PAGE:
COVID-19 Impact on the San Diego Region: Black and Hispanic Communities Hardest Hit
UPDATE | June 16, 2020 COVID-19 Impact on the San Diego Regional Economy
SANDAG release the following Analysis today that finds that as the COVID-19 pandemic shattered the San Diego regional labor market overall, the region’s Black and Hispanic communities were most impacted. Blacks and Hispanics account for a significant portion of essential workers who continued to go to work, and they account for a significant portion of those who became unemployed due to the pandemic. This report aims to inform policymakers about the disproportionate impact to Black and Hispanic communities in the labor market and to help decision makers develop equity-focused relief and recovery strategies. The San Diego region is suffering from a devastating health.Listed below are some of the highlights.
- More than two-thirds of Black (67%) and Hispanic (70%) residents live in ZIP codes with higher than average unemployment rates
- Approximately half of Black (52%) and Hispanic (49%) residents live in ZIP codes with higher than average COVID-19 cases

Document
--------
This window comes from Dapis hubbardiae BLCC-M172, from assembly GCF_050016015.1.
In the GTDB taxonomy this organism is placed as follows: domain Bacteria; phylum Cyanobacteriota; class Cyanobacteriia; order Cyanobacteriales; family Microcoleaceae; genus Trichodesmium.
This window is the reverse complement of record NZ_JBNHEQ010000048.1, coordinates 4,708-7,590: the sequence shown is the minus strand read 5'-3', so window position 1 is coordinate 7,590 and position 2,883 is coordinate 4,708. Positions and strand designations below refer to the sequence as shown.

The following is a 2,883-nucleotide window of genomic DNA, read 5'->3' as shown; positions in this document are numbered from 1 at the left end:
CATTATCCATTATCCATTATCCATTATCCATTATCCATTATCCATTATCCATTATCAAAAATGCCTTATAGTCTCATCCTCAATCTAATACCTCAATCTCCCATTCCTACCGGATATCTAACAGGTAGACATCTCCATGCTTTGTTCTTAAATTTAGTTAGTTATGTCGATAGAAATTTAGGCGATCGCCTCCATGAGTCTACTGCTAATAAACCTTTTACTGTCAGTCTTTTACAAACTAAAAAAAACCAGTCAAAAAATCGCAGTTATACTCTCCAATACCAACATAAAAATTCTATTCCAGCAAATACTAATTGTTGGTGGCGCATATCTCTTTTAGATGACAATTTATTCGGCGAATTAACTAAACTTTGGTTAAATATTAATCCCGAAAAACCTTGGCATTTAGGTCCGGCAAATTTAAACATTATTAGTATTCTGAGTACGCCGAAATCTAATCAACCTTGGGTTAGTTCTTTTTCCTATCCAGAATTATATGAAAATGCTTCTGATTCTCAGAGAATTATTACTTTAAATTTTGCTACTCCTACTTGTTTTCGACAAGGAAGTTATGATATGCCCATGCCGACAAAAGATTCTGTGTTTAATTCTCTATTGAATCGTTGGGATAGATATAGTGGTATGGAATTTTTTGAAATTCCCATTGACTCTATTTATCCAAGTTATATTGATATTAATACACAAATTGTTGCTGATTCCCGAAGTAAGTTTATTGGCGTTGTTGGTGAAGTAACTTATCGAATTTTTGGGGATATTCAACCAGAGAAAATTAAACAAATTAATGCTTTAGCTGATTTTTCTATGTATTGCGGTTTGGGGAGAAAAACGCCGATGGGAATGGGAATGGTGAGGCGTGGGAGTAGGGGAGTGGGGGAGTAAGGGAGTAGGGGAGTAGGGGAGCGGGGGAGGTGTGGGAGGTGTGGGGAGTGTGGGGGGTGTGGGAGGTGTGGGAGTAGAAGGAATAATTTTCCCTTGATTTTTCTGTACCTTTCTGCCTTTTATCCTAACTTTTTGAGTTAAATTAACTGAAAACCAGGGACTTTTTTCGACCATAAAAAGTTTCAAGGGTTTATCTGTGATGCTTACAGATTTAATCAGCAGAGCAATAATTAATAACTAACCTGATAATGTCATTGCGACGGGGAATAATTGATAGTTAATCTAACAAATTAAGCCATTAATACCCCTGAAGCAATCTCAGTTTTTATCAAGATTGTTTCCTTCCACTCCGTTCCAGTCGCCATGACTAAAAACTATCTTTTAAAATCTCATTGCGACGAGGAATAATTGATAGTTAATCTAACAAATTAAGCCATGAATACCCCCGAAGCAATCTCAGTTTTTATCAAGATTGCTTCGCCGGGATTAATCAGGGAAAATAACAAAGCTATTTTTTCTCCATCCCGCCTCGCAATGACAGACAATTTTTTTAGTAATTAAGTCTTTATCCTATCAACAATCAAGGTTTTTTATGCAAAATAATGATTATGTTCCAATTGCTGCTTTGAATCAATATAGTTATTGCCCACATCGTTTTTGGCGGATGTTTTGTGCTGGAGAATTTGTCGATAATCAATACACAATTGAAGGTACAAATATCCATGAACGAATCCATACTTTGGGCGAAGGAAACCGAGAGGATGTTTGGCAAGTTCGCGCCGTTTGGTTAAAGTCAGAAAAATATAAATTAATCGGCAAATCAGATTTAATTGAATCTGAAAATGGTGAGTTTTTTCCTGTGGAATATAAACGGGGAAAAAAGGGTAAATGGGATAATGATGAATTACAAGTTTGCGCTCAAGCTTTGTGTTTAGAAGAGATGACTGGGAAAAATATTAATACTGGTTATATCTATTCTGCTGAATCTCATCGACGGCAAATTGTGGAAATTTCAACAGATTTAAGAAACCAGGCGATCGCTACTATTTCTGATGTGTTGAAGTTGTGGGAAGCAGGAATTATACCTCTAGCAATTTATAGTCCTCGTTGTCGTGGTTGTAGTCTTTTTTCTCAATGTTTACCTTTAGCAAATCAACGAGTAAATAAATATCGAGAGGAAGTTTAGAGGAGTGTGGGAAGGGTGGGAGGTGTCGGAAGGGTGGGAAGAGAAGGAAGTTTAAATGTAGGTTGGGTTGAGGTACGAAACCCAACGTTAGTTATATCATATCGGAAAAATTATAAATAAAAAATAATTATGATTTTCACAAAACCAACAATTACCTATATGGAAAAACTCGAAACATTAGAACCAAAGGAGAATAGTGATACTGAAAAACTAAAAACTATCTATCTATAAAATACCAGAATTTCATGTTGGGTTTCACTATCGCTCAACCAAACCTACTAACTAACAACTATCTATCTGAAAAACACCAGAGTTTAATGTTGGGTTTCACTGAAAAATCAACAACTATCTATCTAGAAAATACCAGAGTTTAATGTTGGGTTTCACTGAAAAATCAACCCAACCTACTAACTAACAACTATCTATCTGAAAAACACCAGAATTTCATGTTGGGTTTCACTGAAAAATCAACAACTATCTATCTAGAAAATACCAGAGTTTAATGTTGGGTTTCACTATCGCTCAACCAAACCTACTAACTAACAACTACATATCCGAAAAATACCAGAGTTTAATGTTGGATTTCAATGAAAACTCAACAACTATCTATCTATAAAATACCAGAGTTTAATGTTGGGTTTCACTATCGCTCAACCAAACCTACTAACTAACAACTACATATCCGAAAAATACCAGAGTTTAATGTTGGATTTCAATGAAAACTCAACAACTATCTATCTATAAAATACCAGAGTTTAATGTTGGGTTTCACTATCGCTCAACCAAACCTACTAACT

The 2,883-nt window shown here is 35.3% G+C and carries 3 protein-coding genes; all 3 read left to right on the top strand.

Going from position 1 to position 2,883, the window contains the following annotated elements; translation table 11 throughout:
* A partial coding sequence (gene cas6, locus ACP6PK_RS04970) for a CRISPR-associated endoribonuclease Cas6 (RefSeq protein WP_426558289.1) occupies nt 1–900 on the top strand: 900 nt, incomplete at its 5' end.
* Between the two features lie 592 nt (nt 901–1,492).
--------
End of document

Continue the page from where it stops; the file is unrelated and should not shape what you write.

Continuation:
- Nearly half of Black (45%) and Hispanic (42%) residents live in ZIP codes that have higher than average COVID-19 cases and higher than average unemployment rates
- When compared to the White population, Black and Hispanic populations are four times as likely to live in areas that have been impacted by COVID-19 and unemployment. When compared to the Asian population, they are twice as likely to reside in areas with high COVID-19 cases, and high unemployment
- Hispanic employees account for 32% of the overall workforce in the region but represent 46% of those working in the food service industry, and 37% of those working in the retail sector (excluding grocery and drugstore). They are therefore over represented in these two sectors. Hispanic employees also make up the largest percentage of the essential workforce in building cleaning services (65%), grocery and drug stores (44%), and childcare and social services (39%).
- Black employees account for nearly 5% of the overall workforce in the region but represent a larger percentage of the essential workforce--more than 7% of the childcare and social services, 9% in trucking, warehouse, and postal service, and nearly 20% of public transit workers.
- Asian employees account for about 12% of the overall workforce in the region but represent 22% of those working in the health care sector. White employees, which account for 48% of the region’s workforce, account for only 40% of the pool of workers in high-contact and essential occupations.
We encourage everyone to read the full version at SANDAG